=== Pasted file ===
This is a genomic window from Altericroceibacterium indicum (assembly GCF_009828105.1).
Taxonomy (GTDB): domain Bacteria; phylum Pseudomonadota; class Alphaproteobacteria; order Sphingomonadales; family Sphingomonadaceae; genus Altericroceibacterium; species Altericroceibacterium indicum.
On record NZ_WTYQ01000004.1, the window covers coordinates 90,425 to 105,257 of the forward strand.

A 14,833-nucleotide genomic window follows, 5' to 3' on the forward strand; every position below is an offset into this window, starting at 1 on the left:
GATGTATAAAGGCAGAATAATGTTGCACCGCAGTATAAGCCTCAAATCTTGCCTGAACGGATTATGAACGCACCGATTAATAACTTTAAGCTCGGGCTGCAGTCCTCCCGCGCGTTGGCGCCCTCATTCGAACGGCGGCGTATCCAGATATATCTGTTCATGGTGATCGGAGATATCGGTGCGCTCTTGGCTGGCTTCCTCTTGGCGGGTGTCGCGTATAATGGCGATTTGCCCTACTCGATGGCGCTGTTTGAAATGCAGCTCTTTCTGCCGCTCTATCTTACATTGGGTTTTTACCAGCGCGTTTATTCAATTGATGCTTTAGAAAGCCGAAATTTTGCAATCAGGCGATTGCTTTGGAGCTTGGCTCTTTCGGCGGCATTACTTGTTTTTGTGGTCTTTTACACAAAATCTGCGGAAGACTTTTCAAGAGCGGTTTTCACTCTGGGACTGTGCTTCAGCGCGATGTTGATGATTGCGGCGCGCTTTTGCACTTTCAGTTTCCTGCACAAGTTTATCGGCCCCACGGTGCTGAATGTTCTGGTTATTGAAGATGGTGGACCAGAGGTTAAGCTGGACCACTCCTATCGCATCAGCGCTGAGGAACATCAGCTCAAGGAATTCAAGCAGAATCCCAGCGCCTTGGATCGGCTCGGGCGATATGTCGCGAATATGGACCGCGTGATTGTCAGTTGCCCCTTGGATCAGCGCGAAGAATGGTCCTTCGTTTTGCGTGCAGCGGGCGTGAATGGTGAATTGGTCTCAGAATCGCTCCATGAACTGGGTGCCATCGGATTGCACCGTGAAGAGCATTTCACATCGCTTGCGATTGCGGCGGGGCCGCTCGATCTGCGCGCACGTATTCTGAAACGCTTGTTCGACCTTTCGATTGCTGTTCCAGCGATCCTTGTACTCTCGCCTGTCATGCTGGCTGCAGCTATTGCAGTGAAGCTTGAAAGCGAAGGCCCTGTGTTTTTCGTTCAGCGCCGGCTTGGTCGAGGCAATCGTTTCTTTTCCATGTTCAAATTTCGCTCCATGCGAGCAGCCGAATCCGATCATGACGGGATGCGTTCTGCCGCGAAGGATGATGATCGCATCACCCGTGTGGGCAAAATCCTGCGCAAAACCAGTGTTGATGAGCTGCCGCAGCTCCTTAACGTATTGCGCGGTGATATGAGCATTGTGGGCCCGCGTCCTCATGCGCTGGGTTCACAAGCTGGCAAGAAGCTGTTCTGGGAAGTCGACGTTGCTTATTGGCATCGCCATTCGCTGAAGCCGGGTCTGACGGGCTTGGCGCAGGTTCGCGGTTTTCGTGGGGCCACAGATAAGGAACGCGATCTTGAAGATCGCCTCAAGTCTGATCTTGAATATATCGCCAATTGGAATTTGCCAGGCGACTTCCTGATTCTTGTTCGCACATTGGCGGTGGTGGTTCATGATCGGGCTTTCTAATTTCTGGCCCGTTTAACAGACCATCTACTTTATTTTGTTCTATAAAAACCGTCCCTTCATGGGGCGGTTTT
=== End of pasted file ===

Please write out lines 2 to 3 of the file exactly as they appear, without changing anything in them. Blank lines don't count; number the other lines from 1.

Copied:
Taxonomy (GTDB): domain Bacteria; phylum Pseudomonadota; class Alphaproteobacteria; order Sphingomonadales; family Sphingomonadaceae; genus Altericroceibacterium; species Altericroceibacterium indicum.
On record NZ_WTYQ01000004.1, the window covers coordinates 90,425 to 105,257 of the forward strand.